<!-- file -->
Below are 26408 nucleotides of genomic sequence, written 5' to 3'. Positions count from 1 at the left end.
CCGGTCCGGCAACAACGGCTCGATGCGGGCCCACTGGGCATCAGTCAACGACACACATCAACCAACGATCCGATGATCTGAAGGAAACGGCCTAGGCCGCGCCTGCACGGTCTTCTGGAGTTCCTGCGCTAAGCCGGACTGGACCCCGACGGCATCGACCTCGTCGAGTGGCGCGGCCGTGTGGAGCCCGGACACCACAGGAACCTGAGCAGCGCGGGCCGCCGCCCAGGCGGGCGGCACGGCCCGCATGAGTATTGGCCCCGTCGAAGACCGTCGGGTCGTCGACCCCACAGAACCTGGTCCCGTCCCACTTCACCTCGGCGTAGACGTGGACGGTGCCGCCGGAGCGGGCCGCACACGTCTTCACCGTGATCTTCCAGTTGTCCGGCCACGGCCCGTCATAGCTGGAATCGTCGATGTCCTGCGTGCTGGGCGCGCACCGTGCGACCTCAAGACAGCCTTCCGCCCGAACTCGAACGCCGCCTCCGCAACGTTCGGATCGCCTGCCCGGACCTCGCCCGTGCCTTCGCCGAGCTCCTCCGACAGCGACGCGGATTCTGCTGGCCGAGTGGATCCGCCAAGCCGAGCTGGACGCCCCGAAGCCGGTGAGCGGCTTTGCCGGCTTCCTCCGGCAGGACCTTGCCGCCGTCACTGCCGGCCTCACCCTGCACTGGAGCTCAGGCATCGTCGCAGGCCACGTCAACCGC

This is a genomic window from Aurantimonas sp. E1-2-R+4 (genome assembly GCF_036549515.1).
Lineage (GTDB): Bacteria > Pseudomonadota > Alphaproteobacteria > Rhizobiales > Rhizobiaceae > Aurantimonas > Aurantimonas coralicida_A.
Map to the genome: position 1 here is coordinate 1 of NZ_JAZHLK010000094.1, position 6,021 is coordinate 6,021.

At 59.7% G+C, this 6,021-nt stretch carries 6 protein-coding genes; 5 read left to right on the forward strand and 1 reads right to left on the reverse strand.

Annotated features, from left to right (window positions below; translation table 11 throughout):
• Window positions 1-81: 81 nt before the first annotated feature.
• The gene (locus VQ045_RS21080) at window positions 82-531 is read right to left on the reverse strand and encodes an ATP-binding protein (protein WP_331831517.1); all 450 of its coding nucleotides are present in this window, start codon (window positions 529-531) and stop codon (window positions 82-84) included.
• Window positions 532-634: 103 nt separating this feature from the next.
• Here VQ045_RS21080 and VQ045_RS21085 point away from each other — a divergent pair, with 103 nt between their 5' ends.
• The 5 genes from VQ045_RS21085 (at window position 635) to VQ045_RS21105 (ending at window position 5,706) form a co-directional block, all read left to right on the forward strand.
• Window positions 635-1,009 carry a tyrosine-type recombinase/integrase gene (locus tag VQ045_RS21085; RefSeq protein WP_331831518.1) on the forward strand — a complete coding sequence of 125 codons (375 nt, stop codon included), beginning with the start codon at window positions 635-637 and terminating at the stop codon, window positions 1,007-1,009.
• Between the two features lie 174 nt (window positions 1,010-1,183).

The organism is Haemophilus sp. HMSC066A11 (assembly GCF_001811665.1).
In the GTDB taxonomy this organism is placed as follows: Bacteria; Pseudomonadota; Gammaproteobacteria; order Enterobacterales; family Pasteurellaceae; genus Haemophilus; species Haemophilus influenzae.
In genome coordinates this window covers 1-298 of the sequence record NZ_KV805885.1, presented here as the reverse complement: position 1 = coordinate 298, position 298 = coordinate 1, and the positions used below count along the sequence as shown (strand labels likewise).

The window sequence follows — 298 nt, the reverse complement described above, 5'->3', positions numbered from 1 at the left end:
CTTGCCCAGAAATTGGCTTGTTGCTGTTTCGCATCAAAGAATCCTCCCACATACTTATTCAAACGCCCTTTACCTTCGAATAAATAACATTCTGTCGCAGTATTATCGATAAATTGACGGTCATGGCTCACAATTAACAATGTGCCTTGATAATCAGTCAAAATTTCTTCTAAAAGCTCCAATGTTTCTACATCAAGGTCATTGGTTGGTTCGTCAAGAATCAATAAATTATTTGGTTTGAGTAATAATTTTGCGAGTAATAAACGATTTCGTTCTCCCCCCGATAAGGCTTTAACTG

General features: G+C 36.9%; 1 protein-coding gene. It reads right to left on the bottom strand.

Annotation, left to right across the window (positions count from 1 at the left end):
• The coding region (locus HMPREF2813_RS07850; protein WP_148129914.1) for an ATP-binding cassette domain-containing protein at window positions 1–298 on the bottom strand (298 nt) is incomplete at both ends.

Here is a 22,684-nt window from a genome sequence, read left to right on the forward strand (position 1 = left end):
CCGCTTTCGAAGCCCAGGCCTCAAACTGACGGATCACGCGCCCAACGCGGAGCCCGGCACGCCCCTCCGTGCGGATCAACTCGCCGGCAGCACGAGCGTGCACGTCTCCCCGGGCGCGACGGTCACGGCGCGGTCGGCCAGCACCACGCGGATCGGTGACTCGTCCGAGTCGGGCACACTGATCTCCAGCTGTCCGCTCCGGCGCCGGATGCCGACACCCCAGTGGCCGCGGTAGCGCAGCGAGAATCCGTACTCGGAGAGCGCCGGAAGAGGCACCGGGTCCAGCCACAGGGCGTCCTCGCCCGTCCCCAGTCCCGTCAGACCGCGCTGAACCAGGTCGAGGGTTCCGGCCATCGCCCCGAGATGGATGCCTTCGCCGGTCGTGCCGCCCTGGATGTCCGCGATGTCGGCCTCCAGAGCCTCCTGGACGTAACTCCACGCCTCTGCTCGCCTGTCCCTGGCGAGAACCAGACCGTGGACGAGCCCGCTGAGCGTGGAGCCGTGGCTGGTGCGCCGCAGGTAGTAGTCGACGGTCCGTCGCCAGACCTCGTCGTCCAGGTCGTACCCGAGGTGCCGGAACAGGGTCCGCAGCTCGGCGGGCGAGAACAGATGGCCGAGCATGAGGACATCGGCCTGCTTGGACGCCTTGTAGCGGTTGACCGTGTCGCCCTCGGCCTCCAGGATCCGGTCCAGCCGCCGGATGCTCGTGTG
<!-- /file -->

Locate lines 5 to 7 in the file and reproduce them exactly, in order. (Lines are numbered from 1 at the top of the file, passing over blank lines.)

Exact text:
Map to the genome: position 1 here is coordinate 1 of NZ_JAZHLK010000094.1, position 6,021 is coordinate 6,021.

At 59.7% G+C, this 6,021-nt stretch carries 6 protein-coding genes; 5 read left to right on the forward strand and 1 reads right to left on the reverse strand.

Annotated features, from left to right (window positions below; translation table 11 throughout):